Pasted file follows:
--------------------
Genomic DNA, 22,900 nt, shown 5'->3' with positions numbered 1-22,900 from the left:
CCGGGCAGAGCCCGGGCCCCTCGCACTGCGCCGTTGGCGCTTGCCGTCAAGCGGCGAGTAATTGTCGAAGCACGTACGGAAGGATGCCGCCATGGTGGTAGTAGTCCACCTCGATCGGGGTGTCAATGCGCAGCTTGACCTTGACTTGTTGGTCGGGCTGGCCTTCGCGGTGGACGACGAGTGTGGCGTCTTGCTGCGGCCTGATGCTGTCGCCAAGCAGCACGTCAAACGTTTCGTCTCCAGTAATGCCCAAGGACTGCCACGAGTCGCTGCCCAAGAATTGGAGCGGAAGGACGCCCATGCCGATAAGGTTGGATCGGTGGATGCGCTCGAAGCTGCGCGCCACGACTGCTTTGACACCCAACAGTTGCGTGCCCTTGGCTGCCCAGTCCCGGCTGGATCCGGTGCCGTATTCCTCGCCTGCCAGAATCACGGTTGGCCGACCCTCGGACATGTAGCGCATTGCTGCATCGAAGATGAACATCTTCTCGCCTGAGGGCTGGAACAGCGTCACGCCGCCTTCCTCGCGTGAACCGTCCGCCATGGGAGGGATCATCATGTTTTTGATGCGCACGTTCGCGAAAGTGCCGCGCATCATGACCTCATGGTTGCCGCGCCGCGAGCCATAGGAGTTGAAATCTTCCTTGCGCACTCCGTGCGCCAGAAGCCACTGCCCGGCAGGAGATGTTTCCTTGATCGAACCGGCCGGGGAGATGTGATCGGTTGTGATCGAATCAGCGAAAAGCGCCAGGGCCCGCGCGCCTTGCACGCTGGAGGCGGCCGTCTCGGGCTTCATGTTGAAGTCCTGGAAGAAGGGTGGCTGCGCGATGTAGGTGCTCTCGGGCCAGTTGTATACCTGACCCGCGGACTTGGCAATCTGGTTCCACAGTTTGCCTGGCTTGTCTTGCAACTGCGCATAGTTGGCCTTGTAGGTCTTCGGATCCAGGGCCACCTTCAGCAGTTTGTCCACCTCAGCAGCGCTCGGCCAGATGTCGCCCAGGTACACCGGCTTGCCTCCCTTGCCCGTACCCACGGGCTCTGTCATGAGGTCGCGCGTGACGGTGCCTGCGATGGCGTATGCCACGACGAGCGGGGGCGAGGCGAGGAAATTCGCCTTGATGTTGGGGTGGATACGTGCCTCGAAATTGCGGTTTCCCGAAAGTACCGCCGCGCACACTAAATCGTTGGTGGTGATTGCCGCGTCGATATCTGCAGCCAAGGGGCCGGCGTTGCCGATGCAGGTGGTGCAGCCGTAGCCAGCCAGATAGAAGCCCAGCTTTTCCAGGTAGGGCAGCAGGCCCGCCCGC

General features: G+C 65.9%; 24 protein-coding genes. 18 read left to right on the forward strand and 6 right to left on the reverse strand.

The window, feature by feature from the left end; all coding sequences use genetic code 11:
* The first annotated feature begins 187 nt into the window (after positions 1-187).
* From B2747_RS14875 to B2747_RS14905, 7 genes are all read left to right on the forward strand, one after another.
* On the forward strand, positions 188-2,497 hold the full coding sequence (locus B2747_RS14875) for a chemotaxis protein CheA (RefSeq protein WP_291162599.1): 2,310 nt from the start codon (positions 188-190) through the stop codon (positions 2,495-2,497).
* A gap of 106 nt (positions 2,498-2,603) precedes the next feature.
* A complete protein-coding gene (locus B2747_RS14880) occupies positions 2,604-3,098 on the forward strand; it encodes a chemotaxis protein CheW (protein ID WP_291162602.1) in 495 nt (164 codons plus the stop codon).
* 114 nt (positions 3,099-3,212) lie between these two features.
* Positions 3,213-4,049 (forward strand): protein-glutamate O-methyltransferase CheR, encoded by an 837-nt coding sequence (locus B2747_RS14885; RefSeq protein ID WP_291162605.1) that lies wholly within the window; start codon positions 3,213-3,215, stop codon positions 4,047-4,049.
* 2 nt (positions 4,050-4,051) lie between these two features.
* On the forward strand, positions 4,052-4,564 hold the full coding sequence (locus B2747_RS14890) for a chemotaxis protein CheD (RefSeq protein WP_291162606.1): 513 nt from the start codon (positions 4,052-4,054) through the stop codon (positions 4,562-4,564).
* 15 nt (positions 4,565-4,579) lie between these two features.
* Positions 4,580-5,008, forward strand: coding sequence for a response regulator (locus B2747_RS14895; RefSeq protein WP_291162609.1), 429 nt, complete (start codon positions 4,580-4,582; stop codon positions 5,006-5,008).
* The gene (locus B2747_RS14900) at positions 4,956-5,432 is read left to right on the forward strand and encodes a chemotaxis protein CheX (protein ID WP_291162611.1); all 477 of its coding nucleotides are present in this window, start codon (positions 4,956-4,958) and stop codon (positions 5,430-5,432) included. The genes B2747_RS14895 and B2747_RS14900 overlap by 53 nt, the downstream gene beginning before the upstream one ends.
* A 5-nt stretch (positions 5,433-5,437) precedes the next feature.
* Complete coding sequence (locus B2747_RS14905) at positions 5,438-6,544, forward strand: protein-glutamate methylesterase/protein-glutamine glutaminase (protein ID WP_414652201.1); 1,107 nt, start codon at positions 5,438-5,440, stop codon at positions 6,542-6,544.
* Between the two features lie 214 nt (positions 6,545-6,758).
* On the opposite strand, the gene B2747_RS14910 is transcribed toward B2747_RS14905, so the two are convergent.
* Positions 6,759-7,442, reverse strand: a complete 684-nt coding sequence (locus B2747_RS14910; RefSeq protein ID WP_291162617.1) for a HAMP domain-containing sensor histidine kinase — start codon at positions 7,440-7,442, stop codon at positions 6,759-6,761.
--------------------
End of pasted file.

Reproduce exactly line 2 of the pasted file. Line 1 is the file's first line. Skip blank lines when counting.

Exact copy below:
CCGGGCAGAGCCCGGGCCCCTCGCACTGCGCCGTTGGCGCTTGCCGTCAAGCGGCGAGTAATTGTCGAAGCACGTACGGAAGGATGCCGCCATGGTGGTAGTAGTCCACCTCGATCGGGGTGTCAATGCGCAGCTTGACCTTGACTTGTTGGTCGGGCTGGCCTTCGCGGTGGACGACGAGTGTGGCGTCTTGCTGCGGCCTGATGCTGTCGCCAAGCAGCACGTCAAACGTTTCGTCTCCAGTAATGCCCAAGGACTGCCACGAGTCGCTGCCCAAGAATTGGAGCGGAAGGACGCCCATGCCGATAAGGTTGGATCGGTGGATGCGCTCGAAGCTGCGCGCCACGACTGCTTTGACACCCAACAGTTGCGTGCCCTTGGCTGCCCAGTCCCGGCTGGATCCGGTGCCGTATTCCTCGCCTGCCAGAATCACGGTTGGCCGACCCTCGGACATGTAGCGCATTGCTGCATCGAAGATGAACATCTTCTCGCCTGAGGGCTGGAACAGCGTCACGCCGCCTTCCTCGCGTGAACCGTCCGCCATGGGAGGGATCATCATGTTTTTGATGCGCACGTTCGCGAAAGTGCCGCGCATCATGACCTCATGGTTGCCGCGCCGCGAGCCATAGGAGTTGAAATCTTCCTTGCGCACTCCGTGCGCCAGAAGCCACTGCCCGGCAGGAGATGTTTCCTTGATCGAACCGGCCGGGGAGATGTGATCGGTTGTGATCGAATCAGCGAAAAGCGCCAGGGCCCGCGCGCCTTGCACGCTGGAGGCGGCCGTCTCGGGCTTCATGTTGAAGTCCTGGAAGAAGGGTGGCTGCGCGATGTAGGTGCTCTCGGGCCAGTTGTATACCTGACCCGCGGACTTGGCAATCTGGTTCCACAGTTTGCCTGGCTTGTCTTGCAACTGCGCATAGTTGGCCTTGTAGGTCTTCGGATCCAGGGCCACCTTCAGCAGTTTGTCCACCTCAGCAGCGCTCGGCCAGATGTCGCCCAGGTACACCGGCTTGCCTCCCTTGCCCGTACCCACGGGCTCTGTCATGAGGTCGCGCGTGACGGTGCCTGCGATGGCGTATGCCACGACGAGCGGGGGCGAGGCGAGGAAATTCGCCTTGATGTTGGGGTGGATACGTGCCTCGAAATTGCGGTTTCCCGAAAGTACCGCCGCGCACACTAAATCGTTGGTGGTGATTGCCGCGTCGATATCTGCAGCCAAGGGGCCGGCGTTGCCGATGCAGGTGGTGCAGCCGTAGCCAGCCAGATAGAAGCCCAGCTTTTCCAGGTAGGGCAGCAGGCCCGCCCGC